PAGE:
0330 NRV Guam: High Seas Broadcasts - 13089
0430 NMC Point Reyes CA: High Seas Forecasts - 4426 8764 13089
0515 NMN Chesapeake VA: High Seas Forecasts - 4426 6501 8764
         NMG New Orleans LA: High Seas Forecasts - 4316 8502 12788
0600 NMO Honolulu HI: High Seas Forecasts - 6501 8764
0930 NMN Chesapeake VA: Offshore Forecasts - 4426 6501 8764
         NMG New Orleans LA: Offshore Forecasts - 4316 8502 12788
          NRV Guam: High Seas Broadcasts - 6501
1030 NMC Point Reyes CA: High Seas Forecasts - 4426 8764 13089
1115 NMN Chesapeake VA: High Seas Forecasts - 6501 8764 13089
         NMG New Orleans LA: High Seas Forecasts - 4316 8502 12788
1200 NMO Honolulu HI: High Seas Forecasts - 6501 8764
1530 NMN Chesapeake VA: Offshore Forecasts - 6501 8764 13089
         NMG New Orleans LA: Offshore Forecasts - 4316 8502 12788
          NRV Guam: High Seas Broadcasts - 6501
1630 NMC Point Reyes CA: High Seas Forecasts - 8764 13089 17314
1645 NOJ Kodiak AK: High Seas Forecasts - 6501
1715 NMN Chesapeake VA: High Seas Forecasts - 6501 8764 13089 17314
         NMG New Orleans LA: High Seas Forecasts - 4316 8502 12788
1800 NMO Honolulu HI: High Seas Forecasts - 8764 13089
2130 NMN Chesapeake VA: Offshore Forecasts - 6501 8764 13089
         NMG New Orleans LA: Offshore Forecasts - 4316 8502 12788
         NRV Guam: High Seas Broadcasts - 13089
2230 NMC Point Reyes CA: High Seas Forecasts - 8764 13089 17314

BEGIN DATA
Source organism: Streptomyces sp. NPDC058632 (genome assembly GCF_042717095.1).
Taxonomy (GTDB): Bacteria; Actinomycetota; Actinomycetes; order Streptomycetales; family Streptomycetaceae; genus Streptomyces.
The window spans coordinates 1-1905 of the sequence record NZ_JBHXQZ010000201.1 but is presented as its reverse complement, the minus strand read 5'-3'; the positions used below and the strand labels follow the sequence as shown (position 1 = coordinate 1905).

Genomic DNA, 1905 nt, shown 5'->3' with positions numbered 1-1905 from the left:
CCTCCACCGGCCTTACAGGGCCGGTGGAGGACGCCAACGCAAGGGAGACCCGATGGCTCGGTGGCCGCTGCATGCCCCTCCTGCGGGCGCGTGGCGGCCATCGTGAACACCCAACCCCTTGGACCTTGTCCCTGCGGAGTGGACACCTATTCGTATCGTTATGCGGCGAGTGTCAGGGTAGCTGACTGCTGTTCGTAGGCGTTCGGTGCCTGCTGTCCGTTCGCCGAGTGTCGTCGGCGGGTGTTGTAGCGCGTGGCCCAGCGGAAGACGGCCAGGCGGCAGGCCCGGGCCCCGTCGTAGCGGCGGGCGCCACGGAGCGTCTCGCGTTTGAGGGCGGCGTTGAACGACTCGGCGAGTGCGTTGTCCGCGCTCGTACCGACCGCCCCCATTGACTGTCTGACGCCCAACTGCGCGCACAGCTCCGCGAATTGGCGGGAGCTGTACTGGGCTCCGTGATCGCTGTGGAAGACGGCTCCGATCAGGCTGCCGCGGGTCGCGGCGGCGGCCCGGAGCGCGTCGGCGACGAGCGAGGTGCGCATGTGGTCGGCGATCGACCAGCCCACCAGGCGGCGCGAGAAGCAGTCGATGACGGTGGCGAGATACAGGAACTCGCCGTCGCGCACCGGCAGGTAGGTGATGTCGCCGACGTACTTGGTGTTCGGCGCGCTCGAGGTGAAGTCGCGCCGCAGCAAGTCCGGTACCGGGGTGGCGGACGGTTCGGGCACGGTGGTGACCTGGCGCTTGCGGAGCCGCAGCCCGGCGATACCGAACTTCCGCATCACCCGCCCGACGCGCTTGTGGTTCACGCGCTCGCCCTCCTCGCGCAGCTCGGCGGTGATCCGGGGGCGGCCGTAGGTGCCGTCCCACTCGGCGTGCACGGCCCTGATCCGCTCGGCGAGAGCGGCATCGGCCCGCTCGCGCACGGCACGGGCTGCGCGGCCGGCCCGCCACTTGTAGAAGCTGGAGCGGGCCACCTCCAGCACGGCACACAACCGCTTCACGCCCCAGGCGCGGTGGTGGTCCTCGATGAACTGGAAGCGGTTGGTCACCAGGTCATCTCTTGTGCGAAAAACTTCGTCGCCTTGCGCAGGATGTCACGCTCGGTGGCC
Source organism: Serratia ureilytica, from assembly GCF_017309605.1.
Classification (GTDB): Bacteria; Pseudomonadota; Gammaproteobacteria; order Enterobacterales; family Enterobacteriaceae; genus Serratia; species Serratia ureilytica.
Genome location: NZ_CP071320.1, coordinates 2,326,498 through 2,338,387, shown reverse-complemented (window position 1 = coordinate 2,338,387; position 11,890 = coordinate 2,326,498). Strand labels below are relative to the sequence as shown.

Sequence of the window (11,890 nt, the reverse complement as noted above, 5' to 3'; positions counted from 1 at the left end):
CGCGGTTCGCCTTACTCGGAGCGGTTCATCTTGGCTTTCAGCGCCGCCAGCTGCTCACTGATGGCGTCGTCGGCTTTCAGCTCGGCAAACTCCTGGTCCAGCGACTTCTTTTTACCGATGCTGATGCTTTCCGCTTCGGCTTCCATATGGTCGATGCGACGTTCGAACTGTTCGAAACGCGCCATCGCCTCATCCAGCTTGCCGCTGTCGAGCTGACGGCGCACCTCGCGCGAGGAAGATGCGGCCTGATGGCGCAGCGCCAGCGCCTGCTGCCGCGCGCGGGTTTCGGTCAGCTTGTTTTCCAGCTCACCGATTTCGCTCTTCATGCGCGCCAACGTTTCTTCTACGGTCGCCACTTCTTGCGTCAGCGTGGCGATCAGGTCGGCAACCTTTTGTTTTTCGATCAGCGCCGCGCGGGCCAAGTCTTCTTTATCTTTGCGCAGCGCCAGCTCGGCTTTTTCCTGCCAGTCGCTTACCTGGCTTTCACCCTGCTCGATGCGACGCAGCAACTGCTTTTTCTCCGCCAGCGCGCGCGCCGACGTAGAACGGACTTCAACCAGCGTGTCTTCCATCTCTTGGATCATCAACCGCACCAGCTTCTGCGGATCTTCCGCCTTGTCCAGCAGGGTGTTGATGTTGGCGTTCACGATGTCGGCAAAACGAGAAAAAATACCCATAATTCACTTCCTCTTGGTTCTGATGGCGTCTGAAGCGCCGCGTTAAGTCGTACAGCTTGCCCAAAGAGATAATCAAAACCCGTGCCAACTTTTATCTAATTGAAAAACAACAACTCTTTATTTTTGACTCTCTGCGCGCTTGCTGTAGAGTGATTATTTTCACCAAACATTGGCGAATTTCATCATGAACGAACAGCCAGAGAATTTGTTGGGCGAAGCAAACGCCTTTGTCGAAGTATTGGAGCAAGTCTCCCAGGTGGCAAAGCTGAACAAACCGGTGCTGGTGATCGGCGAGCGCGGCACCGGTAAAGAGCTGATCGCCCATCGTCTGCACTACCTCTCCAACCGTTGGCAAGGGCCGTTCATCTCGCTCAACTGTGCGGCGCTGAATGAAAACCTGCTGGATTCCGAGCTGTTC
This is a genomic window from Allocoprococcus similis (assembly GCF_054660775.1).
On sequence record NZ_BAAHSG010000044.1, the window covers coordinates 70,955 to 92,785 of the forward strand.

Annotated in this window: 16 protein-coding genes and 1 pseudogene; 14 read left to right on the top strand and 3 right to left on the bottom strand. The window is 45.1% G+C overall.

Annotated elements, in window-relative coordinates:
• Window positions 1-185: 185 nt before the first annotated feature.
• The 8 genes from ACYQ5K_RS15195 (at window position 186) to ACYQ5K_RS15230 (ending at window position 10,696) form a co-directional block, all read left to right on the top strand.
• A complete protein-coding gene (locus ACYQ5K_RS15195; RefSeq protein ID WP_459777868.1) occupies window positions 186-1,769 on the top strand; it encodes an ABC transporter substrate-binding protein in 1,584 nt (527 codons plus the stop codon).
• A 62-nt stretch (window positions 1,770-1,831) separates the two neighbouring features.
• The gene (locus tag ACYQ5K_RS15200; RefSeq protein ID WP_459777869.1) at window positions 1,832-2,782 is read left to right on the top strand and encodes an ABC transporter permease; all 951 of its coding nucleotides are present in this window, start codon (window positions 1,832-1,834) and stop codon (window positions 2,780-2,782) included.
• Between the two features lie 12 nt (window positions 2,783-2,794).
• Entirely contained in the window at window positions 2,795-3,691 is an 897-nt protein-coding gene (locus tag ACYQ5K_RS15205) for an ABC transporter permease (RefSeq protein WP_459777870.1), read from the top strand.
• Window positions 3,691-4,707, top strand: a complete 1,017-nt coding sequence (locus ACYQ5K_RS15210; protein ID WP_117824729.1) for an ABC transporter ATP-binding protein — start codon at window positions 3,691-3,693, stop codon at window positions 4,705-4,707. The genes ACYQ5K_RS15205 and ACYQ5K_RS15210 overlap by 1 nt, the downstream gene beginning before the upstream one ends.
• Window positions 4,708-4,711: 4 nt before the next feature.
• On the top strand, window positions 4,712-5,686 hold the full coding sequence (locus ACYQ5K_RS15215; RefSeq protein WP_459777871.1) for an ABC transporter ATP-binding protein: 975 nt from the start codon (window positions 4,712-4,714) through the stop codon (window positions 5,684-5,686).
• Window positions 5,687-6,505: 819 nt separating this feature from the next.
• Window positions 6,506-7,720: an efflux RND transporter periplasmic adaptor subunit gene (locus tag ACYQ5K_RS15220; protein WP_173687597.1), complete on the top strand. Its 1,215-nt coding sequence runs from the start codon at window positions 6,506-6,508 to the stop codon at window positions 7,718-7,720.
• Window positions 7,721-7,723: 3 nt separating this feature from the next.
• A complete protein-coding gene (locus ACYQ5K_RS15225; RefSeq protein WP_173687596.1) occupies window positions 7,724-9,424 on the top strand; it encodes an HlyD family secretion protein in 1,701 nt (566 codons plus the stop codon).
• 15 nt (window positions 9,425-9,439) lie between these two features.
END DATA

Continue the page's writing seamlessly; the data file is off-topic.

2315 NMN Chesapeake VA: High Seas Forecasts - 6501 8764 13089
         NMG New Orleans LA: High Seas Forecasts - 4316 8502 12788

HF voice broadcasts may be terminated if longer than the available broadcast period. This will most likely occur during the hurricane season when supplementary advisories are broadcast in addition to the routine forecasts. Carrier frequencies are shown.  HF voice broadcasts use a synthesized voice "Iron Mike" and use USB mode. ITU channel numbers as follows: 4426 kHz (#424), 6501 kHz (#601), 8764 kHz (#816), 13089 kHz (#1205), 17314 kHz (#1625). Note that stations share common frequencies.

Sunday, September 12, 2021

Altus AFB OK VHF/UHF Channelization

Now that my friends is one heck of an elephant walk. All the 29 aircraft involved in the Elephant Walk at Altus Air Force Base, Oklahoma, on Apr. 2, 2021. (Image credit: Rob Stephens / @RedhomeAviation)

The 97th Air Mobility Wing's primary mission is being the Strategic Airlift and Air Refueling Training School for the nation's KC-46 Pegasus, C-17 Globemaster III and KC-135 Stratotanker. They maintain approximately 550 mobility positions available for immediate worldwide deployment. They also act as the wartime aerial port of embarkation for over 27,000 soldiers, and their associated equipment, from the U.S. Army, Fort Sill, Oklahoma, located 50 miles east of Altus.

Here is the latest list of channels loaded into 97AMW aircraft based at Altus AFB (Freq Card).

Source: USAF ALTUS AFBI13-204 dated 30 March 2021

Monday, August 23, 2021

Minot AFB HF/UHF Channelization

A frequent player in the Middle East in recent months has been B-52 aircraft from the 5BW at Minot AFB, ND. Here is the latest list of channels loaded into 5BW aircraft based at Minot AFB (Freq Card).

Source: USAF MINOT AFBI11-250 14 JANUARY 2014

Tuesday, July 20, 2021

Coast Guard MH-65 program delivers four upgraded Dolphin helicopters

Coast Guard MH-65 program delivers four upgraded Dolphin helicopters: The Coast Guard short range recovery helicopter program within the past month delivered four MH-65E helicopters: three to Air Station Port Angeles, Washington, and one to Aviation Training Center